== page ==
Research In Motion's encrypted BlackBerry email and instant messaging services will be shut down if the Canadian maker does not address Indian national security concerns by August 31, the government said on Thursday.
The ultimatum was issued hours after senior officials from government, intelligence and state-run telecom operators met to discuss how to gain access to the content, the latest global headache for Research In Motion (RIM).
In a matter of a few weeks, the BlackBerry device -- long the darling of the world's CEOs and politicians, including U.S. President Barack Obama -- has become a target for its sealed email and messaging services with governments around the world.
The Indian government said in a statement that if its demands were not met phone operators would be required by law to close the rock-solid encrypted BlackBerry Enterprise email and Messenger services running through their networks.
If a technical solution is not provided by 31st August, 2010, the Government will review the position and take steps to block these two services from the network, the government said.
Shares in RIM traded down C$2.06 at C$56.72 in a Toronto market that was down 0.4 percent by 1349 GMT. The Waterloo, Ontario-based company has declined to comment on the talks.
The Indian demands follow a deal with Saudi Arabia, where a source said Research In Motion agreed to give authorities codes for BlackBerry Messenger users. The United Arab Emirates, Lebanon and Algeria also seek access.
Bharti Airtel and Vodafone's India unit are the largest providers of BlackBerry services in India, the world's fastest growing mobile phone market.
A shutdown would affect one million of the smartphone's 41 million users. India is one of RIM's fastest growing markets.
If a shutdown takes effect, BlackBerry users in India would only be able to use the devices for calls and Internet browsing.
RIM has assured us they will come with some solution. It remains to be seen whether they address our security concerns, a senior internal security official, who declined to be identified, told Reuters.
India wants access in a readable format to encrypted BlackBerry communication, on grounds it could be used by militants. Pakistani-based militants used mobile and satellite phones in the 2008 Mumbai attacks that killed 166 people.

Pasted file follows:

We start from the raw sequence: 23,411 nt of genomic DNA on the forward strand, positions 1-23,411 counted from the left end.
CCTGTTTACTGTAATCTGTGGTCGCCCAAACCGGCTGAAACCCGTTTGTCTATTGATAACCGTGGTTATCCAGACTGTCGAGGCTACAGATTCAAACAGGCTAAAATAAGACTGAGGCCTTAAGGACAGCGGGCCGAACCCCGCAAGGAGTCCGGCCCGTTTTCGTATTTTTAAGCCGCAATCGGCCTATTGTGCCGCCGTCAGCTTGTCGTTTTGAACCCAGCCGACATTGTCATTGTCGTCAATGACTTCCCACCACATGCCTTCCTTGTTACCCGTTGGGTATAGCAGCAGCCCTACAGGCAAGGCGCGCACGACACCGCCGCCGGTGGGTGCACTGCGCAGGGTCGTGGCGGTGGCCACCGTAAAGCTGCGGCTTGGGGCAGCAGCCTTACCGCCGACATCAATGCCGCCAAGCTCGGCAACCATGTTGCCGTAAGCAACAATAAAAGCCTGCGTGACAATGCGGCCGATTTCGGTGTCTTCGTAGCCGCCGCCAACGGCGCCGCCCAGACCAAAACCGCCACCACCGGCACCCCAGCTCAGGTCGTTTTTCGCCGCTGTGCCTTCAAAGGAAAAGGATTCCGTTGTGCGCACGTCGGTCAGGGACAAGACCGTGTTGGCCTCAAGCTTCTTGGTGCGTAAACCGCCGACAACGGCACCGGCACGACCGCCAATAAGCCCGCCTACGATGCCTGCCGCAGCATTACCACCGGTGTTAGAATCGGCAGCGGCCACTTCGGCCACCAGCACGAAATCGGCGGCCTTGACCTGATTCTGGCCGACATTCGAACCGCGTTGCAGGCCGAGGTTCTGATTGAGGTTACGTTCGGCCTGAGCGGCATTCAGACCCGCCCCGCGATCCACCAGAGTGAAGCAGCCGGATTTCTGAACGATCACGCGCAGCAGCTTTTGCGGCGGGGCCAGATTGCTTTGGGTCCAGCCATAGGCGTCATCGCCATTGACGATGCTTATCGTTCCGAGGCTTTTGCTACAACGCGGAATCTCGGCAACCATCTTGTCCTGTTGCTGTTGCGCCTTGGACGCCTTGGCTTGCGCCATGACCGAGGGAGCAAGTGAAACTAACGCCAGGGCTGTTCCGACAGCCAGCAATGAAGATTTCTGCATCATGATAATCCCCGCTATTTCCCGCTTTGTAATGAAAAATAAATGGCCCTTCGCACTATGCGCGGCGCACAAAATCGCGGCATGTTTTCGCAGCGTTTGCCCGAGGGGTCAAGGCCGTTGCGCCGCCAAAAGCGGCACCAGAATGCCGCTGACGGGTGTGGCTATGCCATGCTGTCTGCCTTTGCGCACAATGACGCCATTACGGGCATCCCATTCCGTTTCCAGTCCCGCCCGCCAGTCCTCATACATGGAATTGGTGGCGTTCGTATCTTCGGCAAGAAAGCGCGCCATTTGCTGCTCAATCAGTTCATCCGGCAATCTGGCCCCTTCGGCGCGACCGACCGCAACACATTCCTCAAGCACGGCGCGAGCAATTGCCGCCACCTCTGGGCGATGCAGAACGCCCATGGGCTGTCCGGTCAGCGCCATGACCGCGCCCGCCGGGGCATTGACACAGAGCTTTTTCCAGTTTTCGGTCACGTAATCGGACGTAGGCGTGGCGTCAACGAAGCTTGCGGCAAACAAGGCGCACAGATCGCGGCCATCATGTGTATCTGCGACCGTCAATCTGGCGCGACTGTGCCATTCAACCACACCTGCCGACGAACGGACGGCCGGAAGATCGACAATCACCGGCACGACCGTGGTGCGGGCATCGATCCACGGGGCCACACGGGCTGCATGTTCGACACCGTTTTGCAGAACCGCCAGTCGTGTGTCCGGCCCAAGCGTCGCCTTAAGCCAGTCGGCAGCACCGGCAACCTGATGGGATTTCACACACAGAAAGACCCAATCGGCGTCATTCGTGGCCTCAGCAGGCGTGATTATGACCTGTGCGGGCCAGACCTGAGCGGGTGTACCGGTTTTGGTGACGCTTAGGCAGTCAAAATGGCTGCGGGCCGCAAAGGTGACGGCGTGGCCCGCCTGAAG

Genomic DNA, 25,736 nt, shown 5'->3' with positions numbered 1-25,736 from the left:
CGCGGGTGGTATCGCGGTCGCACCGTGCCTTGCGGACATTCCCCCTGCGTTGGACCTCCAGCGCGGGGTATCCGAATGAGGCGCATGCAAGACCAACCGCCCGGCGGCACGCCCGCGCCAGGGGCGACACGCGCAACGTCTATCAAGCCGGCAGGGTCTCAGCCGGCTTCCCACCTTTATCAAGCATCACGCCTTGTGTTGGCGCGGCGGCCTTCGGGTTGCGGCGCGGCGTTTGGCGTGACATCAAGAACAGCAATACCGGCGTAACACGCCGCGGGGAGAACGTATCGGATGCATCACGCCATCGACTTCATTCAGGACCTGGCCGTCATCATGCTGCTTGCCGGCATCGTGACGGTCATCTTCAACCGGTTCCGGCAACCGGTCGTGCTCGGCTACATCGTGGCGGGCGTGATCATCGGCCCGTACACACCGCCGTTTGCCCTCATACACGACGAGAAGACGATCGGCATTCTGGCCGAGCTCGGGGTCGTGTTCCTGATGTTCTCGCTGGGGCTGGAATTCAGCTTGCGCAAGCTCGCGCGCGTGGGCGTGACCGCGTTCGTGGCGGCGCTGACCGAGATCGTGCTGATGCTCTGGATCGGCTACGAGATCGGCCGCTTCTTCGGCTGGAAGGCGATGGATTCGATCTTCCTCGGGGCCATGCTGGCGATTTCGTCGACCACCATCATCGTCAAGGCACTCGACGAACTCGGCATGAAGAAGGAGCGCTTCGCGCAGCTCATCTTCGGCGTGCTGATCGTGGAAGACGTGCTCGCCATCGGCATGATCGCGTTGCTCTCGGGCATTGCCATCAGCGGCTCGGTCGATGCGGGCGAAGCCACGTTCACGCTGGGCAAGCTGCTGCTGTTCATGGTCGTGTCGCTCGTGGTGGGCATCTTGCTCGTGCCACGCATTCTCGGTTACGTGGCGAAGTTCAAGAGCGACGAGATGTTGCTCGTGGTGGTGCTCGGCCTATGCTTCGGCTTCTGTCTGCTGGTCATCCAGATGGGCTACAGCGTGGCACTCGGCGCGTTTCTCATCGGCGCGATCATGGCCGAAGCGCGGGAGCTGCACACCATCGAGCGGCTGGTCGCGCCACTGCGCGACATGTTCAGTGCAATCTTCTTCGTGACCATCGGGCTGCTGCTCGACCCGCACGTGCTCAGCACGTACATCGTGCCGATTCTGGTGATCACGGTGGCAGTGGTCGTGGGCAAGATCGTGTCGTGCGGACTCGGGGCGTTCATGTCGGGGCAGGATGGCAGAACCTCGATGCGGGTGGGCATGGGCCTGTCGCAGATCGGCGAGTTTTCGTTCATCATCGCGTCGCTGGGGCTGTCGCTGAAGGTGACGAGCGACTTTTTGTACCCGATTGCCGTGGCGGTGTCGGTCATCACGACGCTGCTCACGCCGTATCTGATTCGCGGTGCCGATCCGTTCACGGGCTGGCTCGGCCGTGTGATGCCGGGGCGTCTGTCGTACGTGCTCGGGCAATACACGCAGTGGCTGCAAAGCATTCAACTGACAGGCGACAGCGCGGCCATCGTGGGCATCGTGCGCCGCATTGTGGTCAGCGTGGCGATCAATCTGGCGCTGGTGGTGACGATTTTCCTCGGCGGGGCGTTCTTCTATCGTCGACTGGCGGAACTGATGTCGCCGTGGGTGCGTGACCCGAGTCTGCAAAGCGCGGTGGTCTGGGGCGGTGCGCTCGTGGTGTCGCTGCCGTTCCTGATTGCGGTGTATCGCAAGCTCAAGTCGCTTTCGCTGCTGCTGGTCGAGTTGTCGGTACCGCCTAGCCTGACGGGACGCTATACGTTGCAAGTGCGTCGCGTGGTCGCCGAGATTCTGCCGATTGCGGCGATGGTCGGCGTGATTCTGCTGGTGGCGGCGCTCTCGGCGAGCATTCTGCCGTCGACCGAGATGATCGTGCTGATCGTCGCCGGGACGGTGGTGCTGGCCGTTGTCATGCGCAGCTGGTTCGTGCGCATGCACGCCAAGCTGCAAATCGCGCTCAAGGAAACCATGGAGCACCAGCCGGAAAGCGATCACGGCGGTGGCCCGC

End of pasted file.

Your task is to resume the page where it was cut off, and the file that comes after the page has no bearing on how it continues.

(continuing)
Officials say RIM had proposed tracking emails without sharing encryption details, but that was not enough.
This year, India restricted imports of Chinese telecoms network equipment over security fears. It is also worried about the introduction of 3G wireless services with no monitoring system in place.
RIM, unlike rivals Nokia and Apple, operates its own network through secure servers located in Canada and other countries, such as Britain.
The BlackBerry image could suffer if users feel RIM has compromised its Enterprise email system. Corporate and consumer customers both use its BlackBerry Messenger instant messaging.
Competitors have eaten into RIM's once-dominant share of the North American smartphone market, pushing the company to look to places like India and Saudi Arabia for growth.
The German government has urged staffers not to use the BlackBerry and several ministries have banned them. The European Union Commission this month rejected the BlackBerry in favor of Apple's iPhone and HTC smartphones.
India seeks access to both email and instant messaging, while Saudi Arabia has only targeted the messaging service.
RIM has said BlackBerry's Enterprise system lets customers create their own key, and the company has neither a master key nor a back door to allow it or any third party to access crucial corporate data.
Middle Eastern countries are concerned that BlackBerry users may spread pornography or violate restrictions on contact between unrelated men and women.
Bharti Airtel, India's largest mobile operator, ended nearly 0.7 percentage down on the day at 317.55 rupees mainly due to concerns on earnings. The broader market was up 0.02 percent.
RIM officials met India's interior minister separately on Thursday, a government source said. There were no more details.
(Additional reporting by Devidutta Tripathy and Krittivas Mukherjee; Writing by Alistair Scrutton and Paul de Bendern; Editing by Ron Popeski)